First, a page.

on their own, like they were afraid to stay still. Then Roy leaned
down over the carcass of the deer and straddled it. Joel started toward
him, almost like he meant to help him up.
He stopped though, and Sally saw
what Joel had seen, what they'd all seen. The strain on Roy's face
wasn't from pain but from effort. The sound around the bonfires dropped
off to nothing, nothing but the cracks and pops of the burning wood,
then a louder crack, then another, and Roy Barlowe stood with two
bloody antlers in his hands. Stood and moved towards Joel Cornett
with the buck's rack broken into talons.
He roared and his kin roared with
him, and the Cornetts and the Barlowes rushed toward one another.
But all the other men there had seen too much and the circle holding
Sally back broke as they all rushed in.
Sally went with them, she careened
among the struggling, cursing men, looking for her promised. She shouldered
a Barlowe or a Cornett to one side and finally found where the boys
staggered against each other. Roy held Joel's wrist like a vise, keeping
the knife from finding him yet again. His other arm was wrapped around
the smaller boy's back, the antler in that hand weakly scraping Joel's
side. The other antler hung from where it was caught in the bloody
mess of Joel's cheek.
The way cleared and she ran full
at the boys, tucking herself between them. They fell back, bloody
and exhausted, not looking at her. She followed Joel as he stumbled,
touching her hands to the torn open places at this thigh, his stomach,
"Joel," she said, horrified. "Joel."
He brought his hand up and caught
his fingers in the horns piercing him. He pushed out and the antler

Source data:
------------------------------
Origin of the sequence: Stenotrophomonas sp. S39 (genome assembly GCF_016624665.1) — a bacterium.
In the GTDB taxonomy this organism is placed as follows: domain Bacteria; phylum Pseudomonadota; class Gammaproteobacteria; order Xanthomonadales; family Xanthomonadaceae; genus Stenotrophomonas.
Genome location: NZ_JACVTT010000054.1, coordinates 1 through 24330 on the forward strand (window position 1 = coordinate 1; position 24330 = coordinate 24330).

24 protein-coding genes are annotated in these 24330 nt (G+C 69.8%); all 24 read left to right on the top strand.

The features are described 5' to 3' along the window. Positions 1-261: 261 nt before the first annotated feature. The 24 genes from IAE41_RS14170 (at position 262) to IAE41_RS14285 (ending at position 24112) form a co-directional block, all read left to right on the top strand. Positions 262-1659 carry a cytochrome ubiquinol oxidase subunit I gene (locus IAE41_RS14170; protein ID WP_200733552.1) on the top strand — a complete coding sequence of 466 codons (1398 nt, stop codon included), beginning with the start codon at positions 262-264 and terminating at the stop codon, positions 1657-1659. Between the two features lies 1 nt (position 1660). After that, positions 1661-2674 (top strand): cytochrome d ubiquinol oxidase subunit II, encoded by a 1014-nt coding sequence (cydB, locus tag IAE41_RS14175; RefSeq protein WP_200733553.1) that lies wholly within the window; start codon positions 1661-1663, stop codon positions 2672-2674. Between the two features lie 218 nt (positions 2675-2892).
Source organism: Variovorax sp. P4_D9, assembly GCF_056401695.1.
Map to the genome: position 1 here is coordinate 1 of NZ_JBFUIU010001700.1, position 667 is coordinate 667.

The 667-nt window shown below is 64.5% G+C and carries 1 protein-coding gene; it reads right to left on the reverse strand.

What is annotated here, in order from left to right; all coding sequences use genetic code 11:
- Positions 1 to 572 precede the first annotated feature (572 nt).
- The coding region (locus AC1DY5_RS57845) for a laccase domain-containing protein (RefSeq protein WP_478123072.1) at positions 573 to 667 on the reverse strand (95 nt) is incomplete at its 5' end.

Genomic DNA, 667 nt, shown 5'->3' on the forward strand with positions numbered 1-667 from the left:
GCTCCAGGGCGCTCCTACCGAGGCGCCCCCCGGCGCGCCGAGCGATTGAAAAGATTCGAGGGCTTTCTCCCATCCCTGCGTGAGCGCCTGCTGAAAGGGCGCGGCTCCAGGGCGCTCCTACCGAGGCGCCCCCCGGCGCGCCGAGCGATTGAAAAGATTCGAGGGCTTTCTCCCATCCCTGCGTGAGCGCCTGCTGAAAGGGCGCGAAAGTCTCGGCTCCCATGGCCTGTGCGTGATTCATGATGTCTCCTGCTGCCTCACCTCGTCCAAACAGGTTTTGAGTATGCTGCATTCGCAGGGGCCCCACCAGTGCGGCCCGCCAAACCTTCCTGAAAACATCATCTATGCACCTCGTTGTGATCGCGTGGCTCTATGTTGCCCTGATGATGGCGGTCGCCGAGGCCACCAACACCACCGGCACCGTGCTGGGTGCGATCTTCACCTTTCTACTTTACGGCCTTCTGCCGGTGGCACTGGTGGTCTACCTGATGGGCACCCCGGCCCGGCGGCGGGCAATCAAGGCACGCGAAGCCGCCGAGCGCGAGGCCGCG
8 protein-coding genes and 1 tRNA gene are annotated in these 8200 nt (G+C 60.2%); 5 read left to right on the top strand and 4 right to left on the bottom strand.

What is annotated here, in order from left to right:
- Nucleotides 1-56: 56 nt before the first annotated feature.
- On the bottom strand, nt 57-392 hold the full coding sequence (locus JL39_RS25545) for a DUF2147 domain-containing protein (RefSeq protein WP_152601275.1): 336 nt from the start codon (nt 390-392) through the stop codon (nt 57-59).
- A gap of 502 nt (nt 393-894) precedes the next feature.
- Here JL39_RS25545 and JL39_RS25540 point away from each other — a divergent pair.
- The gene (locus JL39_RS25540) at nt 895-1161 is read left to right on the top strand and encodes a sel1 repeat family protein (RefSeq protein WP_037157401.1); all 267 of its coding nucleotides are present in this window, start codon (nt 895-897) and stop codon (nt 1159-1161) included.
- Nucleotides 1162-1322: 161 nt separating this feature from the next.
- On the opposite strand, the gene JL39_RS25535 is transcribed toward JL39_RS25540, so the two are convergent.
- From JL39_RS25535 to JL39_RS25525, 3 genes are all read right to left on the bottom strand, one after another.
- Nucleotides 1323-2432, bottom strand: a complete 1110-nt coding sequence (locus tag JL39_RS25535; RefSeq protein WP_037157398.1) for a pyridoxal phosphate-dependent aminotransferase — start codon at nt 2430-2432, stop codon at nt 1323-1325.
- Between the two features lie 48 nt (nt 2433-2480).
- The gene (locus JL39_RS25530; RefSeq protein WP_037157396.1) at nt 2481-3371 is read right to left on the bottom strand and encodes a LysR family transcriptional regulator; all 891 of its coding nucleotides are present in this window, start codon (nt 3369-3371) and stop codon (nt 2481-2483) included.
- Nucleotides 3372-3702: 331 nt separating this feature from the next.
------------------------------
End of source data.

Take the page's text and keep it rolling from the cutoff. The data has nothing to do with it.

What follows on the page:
flew away. She started to daub at his cheek with her fingers but he
was looking past her, bringing up the knife.
"No!" Sally screamed. "Stop it!
But they were on each other again,
barely able to raise their arms but trying, trying to slice or stab.
And she was between them, pushing and screaming. They lurched back
and forth over the wet ground, scrambling, leaning against one another
in a tangle.
Then finally, finally, the tangle
fell apart, Roy to one side, into the mud churned up by his feet and
his blood, Joel to the other, falling hard against the broken carcass
of the deer, and Sally, exhausted, fell face first to the ground,
her hair and skirts spilling out around her.
Then a gun sounded into the night
sky and horses came ranging in. Men were yelling "Order! Let's get
some order here!"
They could have stayed quiet though,
because still fell onto the gathering of its own accord. Erskine Harpe
had crossed the way to where her daughter lay. She knelt in the mud
and turned the girl over. She cradled her last child's head to her
and crooned and left it to somebody else to pull the antler from the
Joel Cornett blinked and shook
his head -- quietly, softly -- but the red didn't pass from his eyes.
Not that he had expected it to. He'd watched the world through that
bloody haze for months now, ever since the Barlowe boy had ruined
his sight. His sight and his breath and his legs.
But Joel had taken some things
from Roy as well, he figured. Otherwise, the bigger boy would have
heard him sometime tonight in the hours Joel had stalked him through
Joel gripped the pistol his uncle
had given him weeks ago and watched Roy shift a deer's carcass on
his slumped shoulders, resting against a tree.
Roy's breath billowed out into